2022-09-17 07:31:47 By : Mr. Kevin Du

Scientists at the University of Leicester have developed a new way of getting silver out of old solar panels.

They say the method, which uses a type of salt water instead of acid, is more environmentally friendly.

The silver can then be reused, either in new solar panels or to make things like microchips and circuit boards which are used in computers.

It's hoped this new method can also be used to recycle silver from other sources like old smartphones and magnets.

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You might think of silver as being a metal mainly used to make jewellery but it has lots of other uses.

One of the main ones is to make photovoltaic (PV) cells, also known as solar cells.

Solar panels are a way of using light from the sun to make electricity.

This is a type of renewable energy but the solar panels themselves only last for around 25-30 years.

With increased demand for green energy the demand for solar panels is expected to increase but that could mean a lot of waste once they have stopped working.

That's why scientists are investigating how to get the silver out of the panels so it can be used again.

Silver is a precious metal with lots of different and important industrial uses.

Mining for new silver, which needs to be dug out of the ground as ore (part of rock) and then processed to extract the silver, takes time and money.

There is a limited amount of silver left in the earth so people want to reuse the silver that is already being used.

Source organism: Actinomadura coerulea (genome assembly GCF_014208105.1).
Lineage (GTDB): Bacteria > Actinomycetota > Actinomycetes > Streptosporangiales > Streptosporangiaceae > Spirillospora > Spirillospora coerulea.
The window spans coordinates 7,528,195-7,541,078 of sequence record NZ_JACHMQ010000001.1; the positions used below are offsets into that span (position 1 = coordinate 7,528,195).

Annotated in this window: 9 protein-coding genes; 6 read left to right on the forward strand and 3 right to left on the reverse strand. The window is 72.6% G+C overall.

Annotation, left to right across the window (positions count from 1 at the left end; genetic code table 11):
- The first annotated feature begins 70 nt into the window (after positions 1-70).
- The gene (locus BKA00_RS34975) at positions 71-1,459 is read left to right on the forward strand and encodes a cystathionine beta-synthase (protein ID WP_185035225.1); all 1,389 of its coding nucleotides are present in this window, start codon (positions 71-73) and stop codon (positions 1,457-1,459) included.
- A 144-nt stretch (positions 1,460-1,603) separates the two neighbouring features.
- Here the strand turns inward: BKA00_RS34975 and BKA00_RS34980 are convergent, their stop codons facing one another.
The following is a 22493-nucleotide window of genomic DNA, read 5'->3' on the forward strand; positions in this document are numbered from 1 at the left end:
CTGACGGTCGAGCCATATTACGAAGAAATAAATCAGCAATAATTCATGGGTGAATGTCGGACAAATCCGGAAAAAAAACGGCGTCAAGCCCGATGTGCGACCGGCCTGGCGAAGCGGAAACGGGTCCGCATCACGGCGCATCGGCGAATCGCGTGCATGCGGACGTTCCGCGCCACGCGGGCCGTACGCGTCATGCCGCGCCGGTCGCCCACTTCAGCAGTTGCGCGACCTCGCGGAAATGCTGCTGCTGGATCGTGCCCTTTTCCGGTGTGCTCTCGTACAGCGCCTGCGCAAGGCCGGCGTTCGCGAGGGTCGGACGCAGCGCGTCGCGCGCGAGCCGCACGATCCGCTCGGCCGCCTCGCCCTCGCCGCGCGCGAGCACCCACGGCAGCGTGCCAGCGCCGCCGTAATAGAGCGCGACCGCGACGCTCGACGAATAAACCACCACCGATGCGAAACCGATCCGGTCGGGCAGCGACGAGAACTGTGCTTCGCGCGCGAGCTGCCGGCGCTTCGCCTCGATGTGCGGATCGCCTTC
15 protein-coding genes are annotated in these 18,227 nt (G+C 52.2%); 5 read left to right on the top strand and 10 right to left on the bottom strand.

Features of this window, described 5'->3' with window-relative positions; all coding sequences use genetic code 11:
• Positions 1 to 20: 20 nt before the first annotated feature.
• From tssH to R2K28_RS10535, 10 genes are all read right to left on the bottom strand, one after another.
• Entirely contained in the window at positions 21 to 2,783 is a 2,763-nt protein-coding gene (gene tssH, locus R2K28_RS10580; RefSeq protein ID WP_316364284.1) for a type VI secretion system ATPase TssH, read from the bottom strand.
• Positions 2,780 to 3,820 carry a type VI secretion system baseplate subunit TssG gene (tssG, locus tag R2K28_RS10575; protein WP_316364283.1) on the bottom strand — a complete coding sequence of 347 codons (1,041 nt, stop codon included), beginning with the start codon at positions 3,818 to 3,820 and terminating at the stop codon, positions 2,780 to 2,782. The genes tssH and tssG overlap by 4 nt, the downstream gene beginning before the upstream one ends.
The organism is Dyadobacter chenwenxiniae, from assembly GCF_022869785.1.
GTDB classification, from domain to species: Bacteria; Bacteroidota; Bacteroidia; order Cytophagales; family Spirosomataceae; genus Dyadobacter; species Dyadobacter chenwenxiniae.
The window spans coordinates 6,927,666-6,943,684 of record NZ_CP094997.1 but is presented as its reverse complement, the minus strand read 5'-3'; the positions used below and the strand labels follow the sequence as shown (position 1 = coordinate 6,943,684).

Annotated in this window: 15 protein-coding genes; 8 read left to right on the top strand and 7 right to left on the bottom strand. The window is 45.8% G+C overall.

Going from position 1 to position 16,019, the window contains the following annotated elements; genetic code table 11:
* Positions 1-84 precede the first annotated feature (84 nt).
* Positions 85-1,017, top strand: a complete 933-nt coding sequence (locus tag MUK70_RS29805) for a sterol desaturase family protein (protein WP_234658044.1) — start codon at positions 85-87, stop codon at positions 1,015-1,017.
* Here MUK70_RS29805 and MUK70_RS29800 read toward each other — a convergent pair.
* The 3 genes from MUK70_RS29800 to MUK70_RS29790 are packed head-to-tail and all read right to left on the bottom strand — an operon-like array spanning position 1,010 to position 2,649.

The old method of getting silver from solar panels uses mineral acid to dissolve it, but the process is expensive and causes damage the environment.

The new way uses chemicals from chicken feed (choline chloride) and de-icer (calcium chloride) to make a type of salty water called brine.

The scientists behind the study say this makes it a cheaper and more environmentally friendly way of reclaiming the precious metal.

Dr Guillaume Zante, from the Centre for Materials Research at the University of Leicester, said: "Brines are a credible alternative to the toxic mineral acids used for metal processing because of their low price.

"We are now trying to apply the same approach for different metals from different sources of waste, such as smartphones, thermoelectric materials and magnets."

The team say the new process gets more than 90% of the aluminium and silver from the solar cells in just 10 minutes and that the quality of the silver is high so it can be reused easily.

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